Meanwhile, Don and Mary’s boys, Matt and Lon, had joined Charles and Robert for a game they had invented that might be described as “hide-and-seek meets Gunfight at the O.K. Corral.” Matt and Lon brought their own cap guns, and Robert and Charles had toy guns resembling a pair of pearl-handled pistols. Wearing cowboy hats, the boys formed two teams that hid far apart among the farm buildings and sought one another while hoping to be the first to fire. Anyone fired at was “dead,” fair and square. About ready to enter the eighth grade, Charles was becoming too old for the game, but he played along just to be neighborly.
The temperature had soared into the eighties. By late afternoon, dark clouds were rolling overhead.
“I think it’s going to rain,” Ida said, after she had stepped into the yard to get a feel for the weather.
Mary said, “We probably should cook the wieners on the stove.”
Joe said, “We could get the fire going in a hurry. It doesn’t take long to cook a hot dog over a fire.”
Ida looked concerned. “We don’t want a wind to come up and blow the embers around. What would you do, Don?”
“I think you should cook the wieners on the stove.” He glanced at Joe. “That was the right answer, wasn’t it?”
“Joe, call the boys,” Ida said.
Joe strode through the gate into the chicken yard and found Robert and Lon hiding near the east chicken house. “We’re ready to eat, so come in and wash your hands,” Joe said. The smiling heads of the second team popped out from concealment behind the twin oak trees.
“Were you there all along?” Robert asked, with every tone of disappointment.
“I knew they were hiding there,” Lon said in a stage whisper. “I was just getting ready to tell you.”
“Sure you were!” Matt said.
The boys filed to the bathroom sink to slip the heavy bar of lye soap over their hands.
While everyone was eating, Ida said, “As bad as it looks outside, I think I ought to turn on the television to see if anybody is saying anything about the weather.”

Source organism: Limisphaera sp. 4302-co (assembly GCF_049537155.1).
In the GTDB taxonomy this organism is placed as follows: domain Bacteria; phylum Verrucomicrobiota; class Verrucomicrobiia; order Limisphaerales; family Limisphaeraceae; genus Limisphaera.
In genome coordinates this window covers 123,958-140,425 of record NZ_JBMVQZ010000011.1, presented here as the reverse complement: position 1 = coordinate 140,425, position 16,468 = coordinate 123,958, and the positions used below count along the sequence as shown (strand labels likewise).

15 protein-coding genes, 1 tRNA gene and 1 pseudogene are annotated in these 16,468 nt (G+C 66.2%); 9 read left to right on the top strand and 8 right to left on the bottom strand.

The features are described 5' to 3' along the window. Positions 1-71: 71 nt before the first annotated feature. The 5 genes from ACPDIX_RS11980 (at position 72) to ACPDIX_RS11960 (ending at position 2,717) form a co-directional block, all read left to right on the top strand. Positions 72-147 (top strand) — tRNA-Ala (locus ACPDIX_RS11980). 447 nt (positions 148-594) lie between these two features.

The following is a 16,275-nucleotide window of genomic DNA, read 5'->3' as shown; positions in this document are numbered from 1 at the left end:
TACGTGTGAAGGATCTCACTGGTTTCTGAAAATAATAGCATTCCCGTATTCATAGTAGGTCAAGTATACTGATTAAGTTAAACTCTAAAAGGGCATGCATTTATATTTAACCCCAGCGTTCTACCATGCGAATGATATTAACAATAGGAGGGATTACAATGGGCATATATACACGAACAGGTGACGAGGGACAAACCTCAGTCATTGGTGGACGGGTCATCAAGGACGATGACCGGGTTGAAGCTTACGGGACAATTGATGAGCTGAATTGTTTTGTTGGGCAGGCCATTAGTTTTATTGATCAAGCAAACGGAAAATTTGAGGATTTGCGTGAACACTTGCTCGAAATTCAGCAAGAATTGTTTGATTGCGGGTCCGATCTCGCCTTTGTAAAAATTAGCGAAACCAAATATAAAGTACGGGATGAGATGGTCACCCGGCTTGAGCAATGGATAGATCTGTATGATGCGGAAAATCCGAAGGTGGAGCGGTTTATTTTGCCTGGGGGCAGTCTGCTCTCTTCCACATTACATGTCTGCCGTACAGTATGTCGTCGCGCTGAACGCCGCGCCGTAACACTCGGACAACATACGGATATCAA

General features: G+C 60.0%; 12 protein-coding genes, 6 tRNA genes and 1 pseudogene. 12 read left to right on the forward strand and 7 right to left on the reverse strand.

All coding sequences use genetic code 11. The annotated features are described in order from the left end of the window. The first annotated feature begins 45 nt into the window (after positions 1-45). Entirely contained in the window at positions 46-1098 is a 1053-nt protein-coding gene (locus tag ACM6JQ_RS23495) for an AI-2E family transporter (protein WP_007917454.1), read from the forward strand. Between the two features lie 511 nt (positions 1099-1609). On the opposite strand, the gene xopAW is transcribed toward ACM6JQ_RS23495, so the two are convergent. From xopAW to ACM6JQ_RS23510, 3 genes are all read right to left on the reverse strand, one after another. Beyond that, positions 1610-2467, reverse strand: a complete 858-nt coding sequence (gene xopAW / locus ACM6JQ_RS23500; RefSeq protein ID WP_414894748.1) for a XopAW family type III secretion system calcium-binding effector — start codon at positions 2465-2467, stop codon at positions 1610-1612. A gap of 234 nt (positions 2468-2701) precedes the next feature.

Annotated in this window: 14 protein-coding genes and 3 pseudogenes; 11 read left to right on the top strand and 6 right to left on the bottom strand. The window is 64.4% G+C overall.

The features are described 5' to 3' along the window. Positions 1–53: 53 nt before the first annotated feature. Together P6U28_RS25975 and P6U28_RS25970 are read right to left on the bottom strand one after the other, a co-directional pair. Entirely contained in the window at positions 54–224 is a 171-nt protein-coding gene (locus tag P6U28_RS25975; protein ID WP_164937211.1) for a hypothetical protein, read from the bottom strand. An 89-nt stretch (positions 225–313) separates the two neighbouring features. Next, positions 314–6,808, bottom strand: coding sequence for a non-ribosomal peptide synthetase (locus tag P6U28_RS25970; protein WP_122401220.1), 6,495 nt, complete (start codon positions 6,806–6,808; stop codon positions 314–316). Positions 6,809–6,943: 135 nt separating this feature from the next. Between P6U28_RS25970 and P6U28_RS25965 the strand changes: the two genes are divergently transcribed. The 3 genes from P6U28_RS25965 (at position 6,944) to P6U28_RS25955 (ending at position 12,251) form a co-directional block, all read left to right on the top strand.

Ida excused herself from the kitchen table and walked over to the Zenith, which stood high on a green “crushed ice” Formica table with metal legs. She switched on the set just in time for everyone to hear a tornado forecast that had interrupted the regularly scheduled program. The announcer reading the bulletin said there were many reports of tornadoes in northern Indiana.
Mary’s face wore a look of concentration. Then her brows arched up, she sighed, and she said, “Well, maybe we should go home—after dessert, that is.”
Everyone laughed. Joe made the “black cows” with generous scoops of vanilla ice cream covered in Coke, which foamed up and dripped temptingly down the sides of the thumbprint pattern jelly jar tumblers.
The evening ended too early, but, sometimes, the most memories are made when the fun is interrupted at its peak.
Unfortunately, the memories of that evening included the news that came in sad doses the following day. In one of the worst outbreaks of the kind, forty-seven tornadoes had touched down in Indiana and nearby states. Hundreds of people had lost their lives. The closest destruction was around the town of Mulberry. The skies above Pine Village had looked threatening, but no funnels had formed there.
Later, Mary said to Ida, “I feel bad that we were having such a good time.”
Ida said, “News like that makes you want to put your arms around your family—”
“—and hold them tight,” Mary completed Ida’s thought.